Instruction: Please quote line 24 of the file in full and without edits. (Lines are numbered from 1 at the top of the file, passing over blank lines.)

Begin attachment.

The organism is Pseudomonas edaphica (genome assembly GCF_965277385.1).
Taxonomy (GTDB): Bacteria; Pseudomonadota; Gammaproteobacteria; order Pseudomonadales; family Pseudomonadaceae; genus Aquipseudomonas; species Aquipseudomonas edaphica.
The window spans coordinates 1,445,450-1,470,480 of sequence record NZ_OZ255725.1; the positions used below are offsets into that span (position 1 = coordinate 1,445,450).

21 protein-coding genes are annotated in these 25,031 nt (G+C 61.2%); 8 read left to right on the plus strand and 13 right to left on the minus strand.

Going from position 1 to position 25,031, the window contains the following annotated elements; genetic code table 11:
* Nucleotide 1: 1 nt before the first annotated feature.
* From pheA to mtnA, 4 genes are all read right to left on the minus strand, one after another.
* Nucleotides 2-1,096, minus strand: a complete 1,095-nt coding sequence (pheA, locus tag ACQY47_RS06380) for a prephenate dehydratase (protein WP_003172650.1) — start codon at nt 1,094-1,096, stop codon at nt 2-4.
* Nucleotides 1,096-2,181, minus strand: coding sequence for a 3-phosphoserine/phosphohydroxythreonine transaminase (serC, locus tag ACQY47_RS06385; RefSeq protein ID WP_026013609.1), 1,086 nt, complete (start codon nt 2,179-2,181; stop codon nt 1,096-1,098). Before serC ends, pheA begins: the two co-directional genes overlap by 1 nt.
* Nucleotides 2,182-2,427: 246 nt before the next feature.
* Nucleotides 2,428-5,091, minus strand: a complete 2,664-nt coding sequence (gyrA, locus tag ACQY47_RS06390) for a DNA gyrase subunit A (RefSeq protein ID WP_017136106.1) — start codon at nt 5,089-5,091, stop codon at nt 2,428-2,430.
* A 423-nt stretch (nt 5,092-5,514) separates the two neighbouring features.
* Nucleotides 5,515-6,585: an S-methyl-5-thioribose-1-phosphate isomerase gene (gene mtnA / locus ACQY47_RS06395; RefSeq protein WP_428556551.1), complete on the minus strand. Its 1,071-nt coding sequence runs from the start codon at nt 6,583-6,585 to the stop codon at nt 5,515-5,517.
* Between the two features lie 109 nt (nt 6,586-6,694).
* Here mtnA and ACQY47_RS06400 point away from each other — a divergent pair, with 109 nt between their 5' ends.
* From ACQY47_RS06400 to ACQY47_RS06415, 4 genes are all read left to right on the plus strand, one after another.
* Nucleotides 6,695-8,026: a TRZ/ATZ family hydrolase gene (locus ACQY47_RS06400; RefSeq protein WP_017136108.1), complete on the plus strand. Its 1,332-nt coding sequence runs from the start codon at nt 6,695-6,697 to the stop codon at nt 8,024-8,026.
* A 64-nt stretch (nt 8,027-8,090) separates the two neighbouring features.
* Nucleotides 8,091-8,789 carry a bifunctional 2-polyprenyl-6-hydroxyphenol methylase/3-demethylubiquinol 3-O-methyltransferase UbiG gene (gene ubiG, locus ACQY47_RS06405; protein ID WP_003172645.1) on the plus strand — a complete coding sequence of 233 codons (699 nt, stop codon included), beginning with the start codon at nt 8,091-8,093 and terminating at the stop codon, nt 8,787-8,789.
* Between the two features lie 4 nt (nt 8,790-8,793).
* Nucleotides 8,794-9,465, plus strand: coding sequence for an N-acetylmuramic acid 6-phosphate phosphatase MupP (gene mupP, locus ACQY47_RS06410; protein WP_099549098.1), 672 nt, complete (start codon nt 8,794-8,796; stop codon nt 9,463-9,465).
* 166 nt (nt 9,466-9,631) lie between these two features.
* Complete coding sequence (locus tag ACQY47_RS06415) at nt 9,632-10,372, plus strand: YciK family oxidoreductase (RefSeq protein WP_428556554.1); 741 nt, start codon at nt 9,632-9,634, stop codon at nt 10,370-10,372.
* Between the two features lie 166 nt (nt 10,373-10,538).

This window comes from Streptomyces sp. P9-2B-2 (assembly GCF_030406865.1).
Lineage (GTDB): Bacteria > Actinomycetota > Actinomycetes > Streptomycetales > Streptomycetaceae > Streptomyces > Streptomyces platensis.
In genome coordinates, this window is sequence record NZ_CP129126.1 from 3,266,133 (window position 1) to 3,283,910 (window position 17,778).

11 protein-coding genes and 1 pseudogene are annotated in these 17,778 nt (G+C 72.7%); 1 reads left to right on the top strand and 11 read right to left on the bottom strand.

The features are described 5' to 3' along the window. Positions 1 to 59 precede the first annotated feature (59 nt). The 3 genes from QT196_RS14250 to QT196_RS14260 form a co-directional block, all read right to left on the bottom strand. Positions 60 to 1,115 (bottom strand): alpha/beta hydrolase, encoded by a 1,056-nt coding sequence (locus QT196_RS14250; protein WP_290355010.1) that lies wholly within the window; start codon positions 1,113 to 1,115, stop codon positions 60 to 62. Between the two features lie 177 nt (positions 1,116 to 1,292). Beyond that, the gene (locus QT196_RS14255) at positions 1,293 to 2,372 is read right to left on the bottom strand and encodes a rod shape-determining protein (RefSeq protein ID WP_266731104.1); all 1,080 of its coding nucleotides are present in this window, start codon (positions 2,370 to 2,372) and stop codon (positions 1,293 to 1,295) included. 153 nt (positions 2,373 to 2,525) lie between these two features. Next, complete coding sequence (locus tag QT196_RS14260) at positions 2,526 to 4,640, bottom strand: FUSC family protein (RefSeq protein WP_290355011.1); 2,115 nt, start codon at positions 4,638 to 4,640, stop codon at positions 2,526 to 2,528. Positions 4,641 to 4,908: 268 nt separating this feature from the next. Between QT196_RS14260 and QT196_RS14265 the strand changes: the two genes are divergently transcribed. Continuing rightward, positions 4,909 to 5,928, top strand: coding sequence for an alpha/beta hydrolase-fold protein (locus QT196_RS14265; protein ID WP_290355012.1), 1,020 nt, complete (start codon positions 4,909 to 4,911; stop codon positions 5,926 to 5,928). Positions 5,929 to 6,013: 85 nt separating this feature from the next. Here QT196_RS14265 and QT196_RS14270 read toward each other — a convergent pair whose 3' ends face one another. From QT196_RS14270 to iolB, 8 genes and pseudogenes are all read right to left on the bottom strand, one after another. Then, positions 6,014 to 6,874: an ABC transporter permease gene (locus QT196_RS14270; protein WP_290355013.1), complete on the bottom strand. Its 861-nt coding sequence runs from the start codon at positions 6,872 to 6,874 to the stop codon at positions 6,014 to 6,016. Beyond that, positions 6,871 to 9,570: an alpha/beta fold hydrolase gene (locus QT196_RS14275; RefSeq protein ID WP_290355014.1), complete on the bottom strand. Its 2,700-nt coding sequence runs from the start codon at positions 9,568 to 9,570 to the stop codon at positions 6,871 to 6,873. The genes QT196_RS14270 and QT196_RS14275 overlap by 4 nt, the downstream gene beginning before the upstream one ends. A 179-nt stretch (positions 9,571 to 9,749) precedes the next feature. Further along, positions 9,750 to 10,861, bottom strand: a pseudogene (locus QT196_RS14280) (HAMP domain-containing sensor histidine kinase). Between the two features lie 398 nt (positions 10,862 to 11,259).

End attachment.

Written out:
* Between the two features lie 166 nt (nt 10,373-10,538).